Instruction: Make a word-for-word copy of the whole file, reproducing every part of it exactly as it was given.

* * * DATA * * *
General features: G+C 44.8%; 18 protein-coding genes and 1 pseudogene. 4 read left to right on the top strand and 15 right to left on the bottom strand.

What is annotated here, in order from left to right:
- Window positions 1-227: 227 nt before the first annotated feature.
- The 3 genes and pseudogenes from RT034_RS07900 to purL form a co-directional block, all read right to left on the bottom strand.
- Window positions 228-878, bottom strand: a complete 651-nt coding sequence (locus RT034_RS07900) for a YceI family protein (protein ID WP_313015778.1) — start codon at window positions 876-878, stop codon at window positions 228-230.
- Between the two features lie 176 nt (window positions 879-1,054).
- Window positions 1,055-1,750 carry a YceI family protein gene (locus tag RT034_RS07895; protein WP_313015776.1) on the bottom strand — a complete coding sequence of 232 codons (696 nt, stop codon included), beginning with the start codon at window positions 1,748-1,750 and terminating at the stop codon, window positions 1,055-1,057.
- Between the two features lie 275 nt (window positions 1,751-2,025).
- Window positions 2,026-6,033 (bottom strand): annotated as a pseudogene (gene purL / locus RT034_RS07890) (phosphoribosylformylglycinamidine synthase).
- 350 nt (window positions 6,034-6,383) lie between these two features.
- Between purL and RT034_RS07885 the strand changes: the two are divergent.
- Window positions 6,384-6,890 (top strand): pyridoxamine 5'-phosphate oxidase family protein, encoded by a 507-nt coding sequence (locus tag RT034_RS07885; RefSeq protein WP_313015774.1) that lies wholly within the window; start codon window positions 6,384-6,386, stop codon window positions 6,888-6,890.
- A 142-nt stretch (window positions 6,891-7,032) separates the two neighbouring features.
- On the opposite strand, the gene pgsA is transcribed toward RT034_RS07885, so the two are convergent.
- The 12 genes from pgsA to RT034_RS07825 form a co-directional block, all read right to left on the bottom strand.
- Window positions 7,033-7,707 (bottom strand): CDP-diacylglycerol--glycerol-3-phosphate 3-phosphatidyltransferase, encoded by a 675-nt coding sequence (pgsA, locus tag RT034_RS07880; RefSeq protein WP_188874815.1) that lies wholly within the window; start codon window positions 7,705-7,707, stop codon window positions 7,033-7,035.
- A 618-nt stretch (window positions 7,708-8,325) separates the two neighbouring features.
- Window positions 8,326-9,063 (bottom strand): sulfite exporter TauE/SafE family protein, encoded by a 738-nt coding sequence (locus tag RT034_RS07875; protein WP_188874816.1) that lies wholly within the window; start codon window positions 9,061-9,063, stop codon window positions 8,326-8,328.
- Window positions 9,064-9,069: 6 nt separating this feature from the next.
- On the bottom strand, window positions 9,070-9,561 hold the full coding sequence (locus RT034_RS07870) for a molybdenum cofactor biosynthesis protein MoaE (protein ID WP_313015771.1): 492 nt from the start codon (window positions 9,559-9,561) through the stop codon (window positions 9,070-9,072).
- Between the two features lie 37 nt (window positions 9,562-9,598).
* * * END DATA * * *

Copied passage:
General features: G+C 44.8%; 18 protein-coding genes and 1 pseudogene. 4 read left to right on the top strand and 15 right to left on the bottom strand.

What is annotated here, in order from left to right:
- Window positions 1-227: 227 nt before the first annotated feature.
- The 3 genes and pseudogenes from RT034_RS07900 to purL form a co-directional block, all read right to left on the bottom strand.
- Window positions 228-878, bottom strand: a complete 651-nt coding sequence (locus RT034_RS07900) for a YceI family protein (protein ID WP_313015778.1) — start codon at window positions 876-878, stop codon at window positions 228-230.
- Between the two features lie 176 nt (window positions 879-1,054).
- Window positions 1,055-1,750 carry a YceI family protein gene (locus tag RT034_RS07895; protein WP_313015776.1) on the bottom strand — a complete coding sequence of 232 codons (696 nt, stop codon included), beginning with the start codon at window positions 1,748-1,750 and terminating at the stop codon, window positions 1,055-1,057.
- Between the two features lie 275 nt (window positions 1,751-2,025).
- Window positions 2,026-6,033 (bottom strand): annotated as a pseudogene (gene purL / locus RT034_RS07890) (phosphoribosylformylglycinamidine synthase).
- 350 nt (window positions 6,034-6,383) lie between these two features.
- Between purL and RT034_RS07885 the strand changes: the two are divergent.
- Window positions 6,384-6,890 (top strand): pyridoxamine 5'-phosphate oxidase family protein, encoded by a 507-nt coding sequence (locus tag RT034_RS07885; RefSeq protein WP_313015774.1) that lies wholly within the window; start codon window positions 6,384-6,386, stop codon window positions 6,888-6,890.
- A 142-nt stretch (window positions 6,891-7,032) separates the two neighbouring features.
- On the opposite strand, the gene pgsA is transcribed toward RT034_RS07885, so the two are convergent.
- The 12 genes from pgsA to RT034_RS07825 form a co-directional block, all read right to left on the bottom strand.
- Window positions 7,033-7,707 (bottom strand): CDP-diacylglycerol--glycerol-3-phosphate 3-phosphatidyltransferase, encoded by a 675-nt coding sequence (pgsA, locus tag RT034_RS07880; RefSeq protein WP_188874815.1) that lies wholly within the window; start codon window positions 7,705-7,707, stop codon window positions 7,033-7,035.
- A 618-nt stretch (window positions 7,708-8,325) separates the two neighbouring features.
- Window positions 8,326-9,063 (bottom strand): sulfite exporter TauE/SafE family protein, encoded by a 738-nt coding sequence (locus tag RT034_RS07875; protein WP_188874816.1) that lies wholly within the window; start codon window positions 9,061-9,063, stop codon window positions 8,326-8,328.
- Window positions 9,064-9,069: 6 nt separating this feature from the next.
- On the bottom strand, window positions 9,070-9,561 hold the full coding sequence (locus RT034_RS07870) for a molybdenum cofactor biosynthesis protein MoaE (protein ID WP_313015771.1): 492 nt from the start codon (window positions 9,559-9,561) through the stop codon (window positions 9,070-9,072).
- Between the two features lie 37 nt (window positions 9,562-9,598).